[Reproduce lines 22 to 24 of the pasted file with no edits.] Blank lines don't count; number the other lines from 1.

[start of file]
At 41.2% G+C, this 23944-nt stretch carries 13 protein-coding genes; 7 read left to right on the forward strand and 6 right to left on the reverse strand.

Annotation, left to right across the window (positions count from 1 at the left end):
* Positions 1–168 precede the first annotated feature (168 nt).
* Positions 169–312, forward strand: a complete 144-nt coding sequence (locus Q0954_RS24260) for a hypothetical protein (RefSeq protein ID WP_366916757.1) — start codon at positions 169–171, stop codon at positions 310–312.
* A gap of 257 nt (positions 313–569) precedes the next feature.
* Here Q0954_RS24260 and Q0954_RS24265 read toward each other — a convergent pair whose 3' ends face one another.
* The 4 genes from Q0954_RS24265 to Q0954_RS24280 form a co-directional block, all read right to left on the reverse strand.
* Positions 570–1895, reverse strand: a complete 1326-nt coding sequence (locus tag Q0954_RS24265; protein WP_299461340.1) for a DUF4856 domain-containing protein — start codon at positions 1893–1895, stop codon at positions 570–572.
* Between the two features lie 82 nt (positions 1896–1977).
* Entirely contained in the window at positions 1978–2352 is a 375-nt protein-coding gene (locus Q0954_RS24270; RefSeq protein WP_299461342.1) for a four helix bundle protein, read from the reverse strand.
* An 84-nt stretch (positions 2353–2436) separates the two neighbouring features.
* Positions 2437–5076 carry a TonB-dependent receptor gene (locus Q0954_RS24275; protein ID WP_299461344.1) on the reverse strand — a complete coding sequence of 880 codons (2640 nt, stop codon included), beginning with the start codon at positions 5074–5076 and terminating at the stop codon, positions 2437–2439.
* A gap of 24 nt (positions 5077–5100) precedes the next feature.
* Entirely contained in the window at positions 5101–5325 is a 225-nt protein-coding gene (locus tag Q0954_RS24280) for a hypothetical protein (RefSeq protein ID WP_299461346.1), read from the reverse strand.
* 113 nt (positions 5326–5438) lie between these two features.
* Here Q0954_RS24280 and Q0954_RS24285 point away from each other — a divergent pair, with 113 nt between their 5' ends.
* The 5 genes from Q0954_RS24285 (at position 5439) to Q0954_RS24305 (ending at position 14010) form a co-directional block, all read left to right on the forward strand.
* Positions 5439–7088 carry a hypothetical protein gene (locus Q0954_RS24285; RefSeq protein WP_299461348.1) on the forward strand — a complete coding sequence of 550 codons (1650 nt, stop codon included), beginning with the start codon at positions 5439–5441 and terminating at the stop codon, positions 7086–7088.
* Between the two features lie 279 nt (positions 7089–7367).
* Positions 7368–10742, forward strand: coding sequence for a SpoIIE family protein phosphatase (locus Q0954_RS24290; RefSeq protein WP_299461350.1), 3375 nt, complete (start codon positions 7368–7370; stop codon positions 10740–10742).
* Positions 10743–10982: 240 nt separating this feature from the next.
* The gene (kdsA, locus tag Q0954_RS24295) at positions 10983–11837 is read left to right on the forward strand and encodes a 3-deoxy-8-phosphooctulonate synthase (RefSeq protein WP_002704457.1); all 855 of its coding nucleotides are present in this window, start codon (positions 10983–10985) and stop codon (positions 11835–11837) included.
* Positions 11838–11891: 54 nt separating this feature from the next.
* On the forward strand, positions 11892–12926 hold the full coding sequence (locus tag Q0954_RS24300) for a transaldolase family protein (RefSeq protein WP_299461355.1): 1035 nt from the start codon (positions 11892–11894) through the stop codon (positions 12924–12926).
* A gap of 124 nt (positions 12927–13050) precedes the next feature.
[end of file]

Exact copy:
* The gene (kdsA, locus tag Q0954_RS24295) at positions 10983–11837 is read left to right on the forward strand and encodes a 3-deoxy-8-phosphooctulonate synthase (RefSeq protein WP_002704457.1); all 855 of its coding nucleotides are present in this window, start codon (positions 10983–10985) and stop codon (positions 11835–11837) included.
* Positions 11838–11891: 54 nt separating this feature from the next.
* On the forward strand, positions 11892–12926 hold the full coding sequence (locus tag Q0954_RS24300) for a transaldolase family protein (RefSeq protein WP_299461355.1): 1035 nt from the start codon (positions 11892–11894) through the stop codon (positions 12924–12926).